Marijuana Is Not A Band-Aid for the Opioid Crisis, Warns Caron Treatment Centers
In response to Medical Marijuana Advisory Board recommendations, Caron Treatment Centers warns Pennsylvania cannot proceed responsibly without research
Wernersville, PA – (April 20, 2018) -- Caron Treatment Centers is strongly urging the Pennsylvania Secretary of Health and Physician General Rachel Levine to remove opioid addiction from the list of conditions that will qualify for medical marijuana after Pennsylvania Governor Tom Wolf announced his support for the Medical Marijuana Advisory Board’s recommendations. This expansion of medical marijuana to treat opioid use disorder will make Pennsylvania only the second state to allow marijuana to be used for this purpose.
Although the Board’s recommendation is well-meaning, Caron warns policymakers this decision is premature. Caron and other like-minded, reputable treatment organizations agree that effective, life-saving addiction treatment is evidence-based.
“We should be focusing on proven addiction treatment methods that we know work and have been studied extensively, not bringing in another substance that has known and documented addictive qualities and little to no research on its use and efficacy as a medical treatment,” said Dr. Joseph Garbely, FASAM, vice president of medical services and medical director at Caron.
Garbely continues, “There are no adequate studies showing marijuana is effective for general medical use, let alone to treat opioid addiction—a chronic and fatal disease that requires tested and proven lifesaving treatment. While some studies have been conducted on the use of marijuana for certain conditions, it hasn’t undergone anything close to the rigorous screening needed for FDA approval. In fact, as a whole, it appears that the medical marijuana industry has side-stepped FDA clearance.”
Substances now used for medication-assisted treatment (MAT) have a host of qualifications that marijuana does not, such as accurate and precise dosing, closely monitored administration by a doctor, peer-reviewed research, and FDA approval. “When a doctor prescribes a medication, it’s regulated, top-to-bottom, and everything in it is disclosed. We don't have that assurance when it comes to marijuana. The variables and variations within marijuana products are huge. Simply put, we should not put more lives on the line without more research on medical marijuana as a method for addiction treatment. We should be focusing on helping more people access evidence-based addiction treatment that works,” added Garbely.
Further, Caron points out, this decision perpetuates our culture’s dangerous normalization of marijuana. Adolescents are at most risk from marijuana use. Research shows marijuana can cause a permanent drop of six IQ points in adolescents and damage to the prefrontal cortex, the part of the brain used for planning, impulse, and decision-making. Yet, of the top 10 states in youth marijuana use, every single one has either legalized marijuana entirely or made it available for medicinal use. In the bottom 10 states, marijuana is still considered illegal. “Teenage marijuana use is a predictor of substance use disorder later in life,” highlights Dr. Garbely, “contributing to the problem we are trying to solve in the first place.”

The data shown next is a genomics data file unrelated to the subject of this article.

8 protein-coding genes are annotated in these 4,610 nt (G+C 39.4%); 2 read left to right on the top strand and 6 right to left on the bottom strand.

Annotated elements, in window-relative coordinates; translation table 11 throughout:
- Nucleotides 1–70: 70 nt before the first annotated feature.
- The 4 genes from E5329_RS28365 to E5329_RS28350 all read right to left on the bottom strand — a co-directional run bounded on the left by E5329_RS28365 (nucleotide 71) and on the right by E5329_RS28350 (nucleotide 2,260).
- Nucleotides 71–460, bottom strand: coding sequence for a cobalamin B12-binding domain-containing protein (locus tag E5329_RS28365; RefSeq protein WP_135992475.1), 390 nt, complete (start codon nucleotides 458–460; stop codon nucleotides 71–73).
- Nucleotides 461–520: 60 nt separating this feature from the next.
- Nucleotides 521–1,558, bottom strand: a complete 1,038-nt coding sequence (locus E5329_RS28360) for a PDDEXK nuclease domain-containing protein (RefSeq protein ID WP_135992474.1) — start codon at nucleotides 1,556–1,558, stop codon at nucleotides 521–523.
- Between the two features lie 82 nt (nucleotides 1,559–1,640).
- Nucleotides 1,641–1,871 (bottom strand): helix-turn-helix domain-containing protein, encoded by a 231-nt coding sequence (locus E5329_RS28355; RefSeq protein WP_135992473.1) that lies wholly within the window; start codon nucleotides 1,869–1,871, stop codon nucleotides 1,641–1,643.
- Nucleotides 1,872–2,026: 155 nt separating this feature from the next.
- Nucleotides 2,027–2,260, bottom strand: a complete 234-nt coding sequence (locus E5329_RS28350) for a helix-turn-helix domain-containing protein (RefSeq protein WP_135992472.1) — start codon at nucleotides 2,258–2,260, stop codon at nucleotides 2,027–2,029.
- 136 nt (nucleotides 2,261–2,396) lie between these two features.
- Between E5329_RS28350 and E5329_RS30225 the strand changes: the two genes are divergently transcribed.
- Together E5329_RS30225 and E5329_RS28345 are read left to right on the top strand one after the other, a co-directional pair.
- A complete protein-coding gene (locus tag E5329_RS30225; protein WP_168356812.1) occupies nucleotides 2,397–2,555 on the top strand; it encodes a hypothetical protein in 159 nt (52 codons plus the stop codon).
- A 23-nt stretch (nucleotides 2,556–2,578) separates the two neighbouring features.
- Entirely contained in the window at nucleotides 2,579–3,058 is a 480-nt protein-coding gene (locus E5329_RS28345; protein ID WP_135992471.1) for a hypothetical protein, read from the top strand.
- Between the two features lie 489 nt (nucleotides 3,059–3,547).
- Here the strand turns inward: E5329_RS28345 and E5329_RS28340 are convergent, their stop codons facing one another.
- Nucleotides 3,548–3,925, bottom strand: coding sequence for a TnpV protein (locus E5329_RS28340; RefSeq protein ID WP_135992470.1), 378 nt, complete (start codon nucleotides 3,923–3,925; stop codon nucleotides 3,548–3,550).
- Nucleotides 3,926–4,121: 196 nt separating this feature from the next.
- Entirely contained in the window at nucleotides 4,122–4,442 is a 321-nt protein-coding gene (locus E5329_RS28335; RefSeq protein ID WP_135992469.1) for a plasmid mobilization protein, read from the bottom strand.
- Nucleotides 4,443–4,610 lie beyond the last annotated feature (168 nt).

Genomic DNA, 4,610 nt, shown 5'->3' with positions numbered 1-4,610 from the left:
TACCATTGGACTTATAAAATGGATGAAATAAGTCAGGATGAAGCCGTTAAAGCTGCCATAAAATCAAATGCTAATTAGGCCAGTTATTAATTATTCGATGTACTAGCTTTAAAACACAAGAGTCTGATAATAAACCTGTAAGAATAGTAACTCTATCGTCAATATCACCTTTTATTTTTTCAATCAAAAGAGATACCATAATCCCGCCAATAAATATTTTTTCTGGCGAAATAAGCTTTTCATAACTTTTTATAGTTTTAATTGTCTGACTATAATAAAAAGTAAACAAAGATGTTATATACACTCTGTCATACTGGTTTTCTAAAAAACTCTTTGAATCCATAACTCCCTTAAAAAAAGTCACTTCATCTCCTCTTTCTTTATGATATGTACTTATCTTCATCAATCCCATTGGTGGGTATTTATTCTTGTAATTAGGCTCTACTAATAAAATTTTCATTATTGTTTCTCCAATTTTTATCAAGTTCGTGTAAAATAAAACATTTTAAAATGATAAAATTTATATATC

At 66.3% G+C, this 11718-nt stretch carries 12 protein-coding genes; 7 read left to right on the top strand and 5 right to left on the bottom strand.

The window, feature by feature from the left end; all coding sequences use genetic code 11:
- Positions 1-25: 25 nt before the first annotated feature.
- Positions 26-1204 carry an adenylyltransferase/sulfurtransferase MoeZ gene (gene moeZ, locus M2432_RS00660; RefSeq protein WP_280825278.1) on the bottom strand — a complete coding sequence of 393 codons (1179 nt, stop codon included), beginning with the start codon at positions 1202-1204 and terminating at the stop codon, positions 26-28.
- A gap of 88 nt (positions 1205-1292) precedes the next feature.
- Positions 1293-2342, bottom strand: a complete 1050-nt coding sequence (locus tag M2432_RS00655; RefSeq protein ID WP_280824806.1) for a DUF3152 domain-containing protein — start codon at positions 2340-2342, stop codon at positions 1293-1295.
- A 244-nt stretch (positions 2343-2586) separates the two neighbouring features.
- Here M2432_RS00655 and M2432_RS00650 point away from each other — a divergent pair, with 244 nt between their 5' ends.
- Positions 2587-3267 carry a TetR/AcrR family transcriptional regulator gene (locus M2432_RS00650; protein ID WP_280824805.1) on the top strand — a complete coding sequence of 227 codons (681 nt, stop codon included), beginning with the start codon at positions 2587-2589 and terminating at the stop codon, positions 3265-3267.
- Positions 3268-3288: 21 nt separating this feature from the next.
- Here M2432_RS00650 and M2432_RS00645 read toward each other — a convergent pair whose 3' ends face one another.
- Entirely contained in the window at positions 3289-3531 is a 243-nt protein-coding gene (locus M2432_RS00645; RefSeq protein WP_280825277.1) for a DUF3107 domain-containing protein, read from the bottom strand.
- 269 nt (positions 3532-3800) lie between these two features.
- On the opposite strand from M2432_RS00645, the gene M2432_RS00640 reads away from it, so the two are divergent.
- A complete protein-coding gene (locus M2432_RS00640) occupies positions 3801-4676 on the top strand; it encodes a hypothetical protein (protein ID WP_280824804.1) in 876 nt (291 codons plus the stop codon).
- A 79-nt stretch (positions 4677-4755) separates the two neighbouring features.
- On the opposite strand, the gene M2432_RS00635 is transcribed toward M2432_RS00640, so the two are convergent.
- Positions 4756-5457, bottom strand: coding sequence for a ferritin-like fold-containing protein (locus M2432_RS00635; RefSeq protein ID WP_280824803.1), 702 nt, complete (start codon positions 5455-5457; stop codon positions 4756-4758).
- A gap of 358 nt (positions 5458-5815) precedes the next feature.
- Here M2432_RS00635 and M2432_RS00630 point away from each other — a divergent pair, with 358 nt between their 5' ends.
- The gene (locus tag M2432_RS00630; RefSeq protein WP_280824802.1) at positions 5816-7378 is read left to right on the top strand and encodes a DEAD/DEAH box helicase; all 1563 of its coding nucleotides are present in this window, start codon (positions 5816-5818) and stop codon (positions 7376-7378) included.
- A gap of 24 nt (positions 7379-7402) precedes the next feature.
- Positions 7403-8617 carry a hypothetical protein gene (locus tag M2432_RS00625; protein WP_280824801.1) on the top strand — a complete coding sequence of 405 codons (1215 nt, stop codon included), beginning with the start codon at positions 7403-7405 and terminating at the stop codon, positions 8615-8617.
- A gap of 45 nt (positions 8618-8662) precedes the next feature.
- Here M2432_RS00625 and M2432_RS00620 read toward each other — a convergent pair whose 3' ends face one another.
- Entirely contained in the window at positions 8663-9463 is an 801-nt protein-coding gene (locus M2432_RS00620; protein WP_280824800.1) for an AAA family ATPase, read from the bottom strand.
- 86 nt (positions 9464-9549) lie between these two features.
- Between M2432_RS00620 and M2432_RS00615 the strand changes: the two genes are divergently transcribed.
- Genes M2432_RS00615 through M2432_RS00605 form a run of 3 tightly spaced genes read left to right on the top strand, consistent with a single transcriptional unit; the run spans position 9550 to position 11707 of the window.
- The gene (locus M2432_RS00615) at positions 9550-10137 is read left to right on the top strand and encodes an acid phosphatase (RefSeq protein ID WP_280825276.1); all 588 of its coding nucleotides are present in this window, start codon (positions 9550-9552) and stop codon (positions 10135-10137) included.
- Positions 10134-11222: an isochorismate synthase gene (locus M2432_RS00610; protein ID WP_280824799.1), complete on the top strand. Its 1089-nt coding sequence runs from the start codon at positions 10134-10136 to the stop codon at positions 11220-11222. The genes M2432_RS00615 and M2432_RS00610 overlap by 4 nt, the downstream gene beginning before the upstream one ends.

Two decades ago, opioids were considered the most effective way to manage pain, and they were used generously without adequate research. That led to the current unprecedented opioid public health crisis in the United States.
Caron urges policymakers to reexamine Pennsylvania’s place as the second state to allow use of medical marijuana for treating opioid addiction, and asks: Is this the kind of trail we want to be blazing? Or, ironically, are we making the same mistake with marijuana as we did with opioids -- providing a substance to the public as a treatment option without the data to back it up?
About Caron Treatment Centers
With 60 years in the field, Caron Treatment Centers operates lifesaving addiction and behavioral healthcare treatment. Caron is headquartered in Wernersville, Pennsylvania, with Ocean Drive and Caron Renaissance located in Palm Beach County, Florida. Caron has recovery centers in New England, Philadelphia and Washington, D.C., which offer community and recovery support. Caron’s Recovery Centers in Atlanta and New York City also offer pre- and post-treatment services. Caron has the most extensive continuum of care including teens, young adults, mid-life adults, older adults, chronic pain, executives, healthcare and legal professionals and families. Caron’s treatment is customized to meet the needs of individuals and families – with highly trained teams prepared to address co-occurring disorders. Caron offers an innovative approach to ongoing recovery care support for its patients and their families with online peer groups and other resources during the first year of transition following discharge. For more information on Caron, please visit Caron at www.caron.org or follow us on Twitter @CaronTreatment.
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By Doug Tieman